I was talking to Joe Taylor the other day, and we got onto the subject of Hastings. He said that he did a tour for the Forest Service this past summer. I am in hopes that since he is a member of the GHS, he will consent to do a tour for the members this next summer. He can point out sites where the lumber mill was, the wood alcohol mill and later on the CCC camp buildings site; just to mention a few. This is all very interesting to us, since Hastings had such a connection to Gilead. A couple of days after talking with Joe, I saw his brother, Ted Taylor, and we got to talking about the Bog Brook area. We have talked to Ted in the past, and he mentioned where there were several house sites that were still visible. Both Joe and Ted have knowledge of both of these areas. Their father, Harry Taylor, Sr., worked in Hastings and told them many stories. They have hunted and explored the Bog Brook area for years.And now a continuation of the building of the Wild River Bridges with excerpts from The Smile of Providence: A History of Gilead, Maine: "In 1834, money was set aside to 'rebuild the Wild River Bridge again.' At that time, it was made a toll bridge and a tollhouse was constructed. This meant there was a locked gate on the bridge. There are stories about the gate being tossed into the Wild River on occasions . . . In 1835, Gilead approved of the Wild River Bridge Co. again, and decided to rebuild the bridge ‘again’! Apparently, the private bridge was a constant source of irritation to the Gilead townspeople . . . These early Wild River bridges were not covered ones. We say ‘bridges’ because there were a number of replacements and many rebuilds before the last wooden bridge which was a covered bridge . . . By 1856, they needed to build another bridge and formed a committee to look at the chain suspension bridge in Kingfield. They dropped that idea and voted to build a 14-foot wide bridge. In 1857, the bridge still unbuilt, the selectmen voted $1000 to build a bridge and a tool house. The tool house was to go with the contractor when the bridge was finished . . . In any event, bridge building was a major industry in Gilead. This continued until 1868 with the building of the final wooden bridge, a covered bridge.""Building bridges was hard work and required lots of rum. In 1826, it took an appropriation for 32 gallons of New England rum to start a rebuild of the Wild River Bridge and another appropriation for 15 gallons to finish it. In 1858, after 40 years of bridge building and rum drinking, every single Gilead voter (all male) voted in favor of a prohibitory temperance law! The last wooden bridge, the only covered one, and the only one built without rum, was completed in 1868. It was 246 feet across, with two spans, a granite pier in the center of Wild River, and an 18-foot wide roadway. It lasted until 1926, when a truck broke through it and fell into the river below. After being repaired, it was replaced by a concrete bridge in 1926. "There are still books available for sale from the GHS. Just give us a call at 836-2987.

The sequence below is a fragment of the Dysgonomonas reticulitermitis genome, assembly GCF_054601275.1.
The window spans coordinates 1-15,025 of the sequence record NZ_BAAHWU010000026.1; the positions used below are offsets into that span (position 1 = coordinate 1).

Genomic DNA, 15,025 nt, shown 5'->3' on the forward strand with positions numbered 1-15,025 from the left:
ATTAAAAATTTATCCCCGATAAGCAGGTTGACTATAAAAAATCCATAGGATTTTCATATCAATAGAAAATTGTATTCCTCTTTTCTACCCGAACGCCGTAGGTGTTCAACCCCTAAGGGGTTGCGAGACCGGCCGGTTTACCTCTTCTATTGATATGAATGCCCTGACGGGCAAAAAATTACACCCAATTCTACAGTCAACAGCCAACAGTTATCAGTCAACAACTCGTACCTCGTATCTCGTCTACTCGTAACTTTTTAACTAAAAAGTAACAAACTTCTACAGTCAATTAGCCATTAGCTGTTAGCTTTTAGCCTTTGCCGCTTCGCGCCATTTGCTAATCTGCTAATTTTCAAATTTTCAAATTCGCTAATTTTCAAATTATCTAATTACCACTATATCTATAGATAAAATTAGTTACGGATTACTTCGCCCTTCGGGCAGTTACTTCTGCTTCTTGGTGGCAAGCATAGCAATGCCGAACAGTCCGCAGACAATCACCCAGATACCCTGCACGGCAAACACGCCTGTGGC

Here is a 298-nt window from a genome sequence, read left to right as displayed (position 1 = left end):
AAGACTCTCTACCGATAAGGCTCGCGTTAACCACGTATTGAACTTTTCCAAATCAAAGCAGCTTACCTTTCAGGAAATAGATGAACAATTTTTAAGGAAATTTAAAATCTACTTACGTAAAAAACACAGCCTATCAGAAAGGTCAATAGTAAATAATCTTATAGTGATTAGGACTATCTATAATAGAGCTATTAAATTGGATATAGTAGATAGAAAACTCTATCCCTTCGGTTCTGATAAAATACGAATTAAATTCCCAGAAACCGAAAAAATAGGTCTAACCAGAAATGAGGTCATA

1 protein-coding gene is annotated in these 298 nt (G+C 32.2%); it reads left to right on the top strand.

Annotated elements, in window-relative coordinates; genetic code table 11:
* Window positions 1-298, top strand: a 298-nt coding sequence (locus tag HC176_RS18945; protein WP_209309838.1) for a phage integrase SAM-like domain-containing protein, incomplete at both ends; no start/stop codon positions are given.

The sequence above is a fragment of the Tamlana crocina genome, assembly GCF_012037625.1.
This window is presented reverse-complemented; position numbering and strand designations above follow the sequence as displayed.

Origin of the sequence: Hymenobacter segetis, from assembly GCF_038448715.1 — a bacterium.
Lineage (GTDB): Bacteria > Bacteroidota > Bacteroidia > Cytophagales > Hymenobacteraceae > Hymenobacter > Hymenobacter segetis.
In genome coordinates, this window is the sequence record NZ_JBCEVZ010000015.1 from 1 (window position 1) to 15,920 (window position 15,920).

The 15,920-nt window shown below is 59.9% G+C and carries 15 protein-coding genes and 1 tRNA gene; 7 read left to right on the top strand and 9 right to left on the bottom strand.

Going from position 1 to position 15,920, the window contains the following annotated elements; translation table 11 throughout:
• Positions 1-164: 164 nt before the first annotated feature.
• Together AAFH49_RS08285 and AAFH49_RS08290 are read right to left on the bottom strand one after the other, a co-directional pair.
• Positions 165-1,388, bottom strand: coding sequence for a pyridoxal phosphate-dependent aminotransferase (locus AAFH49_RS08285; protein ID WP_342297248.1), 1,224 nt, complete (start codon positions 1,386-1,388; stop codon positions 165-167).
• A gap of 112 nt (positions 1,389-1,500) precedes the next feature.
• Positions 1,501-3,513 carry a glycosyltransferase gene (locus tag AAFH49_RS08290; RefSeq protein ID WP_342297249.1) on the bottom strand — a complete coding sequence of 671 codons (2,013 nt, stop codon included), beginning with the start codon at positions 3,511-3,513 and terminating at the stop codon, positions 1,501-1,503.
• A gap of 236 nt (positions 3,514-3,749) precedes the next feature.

29 December 2005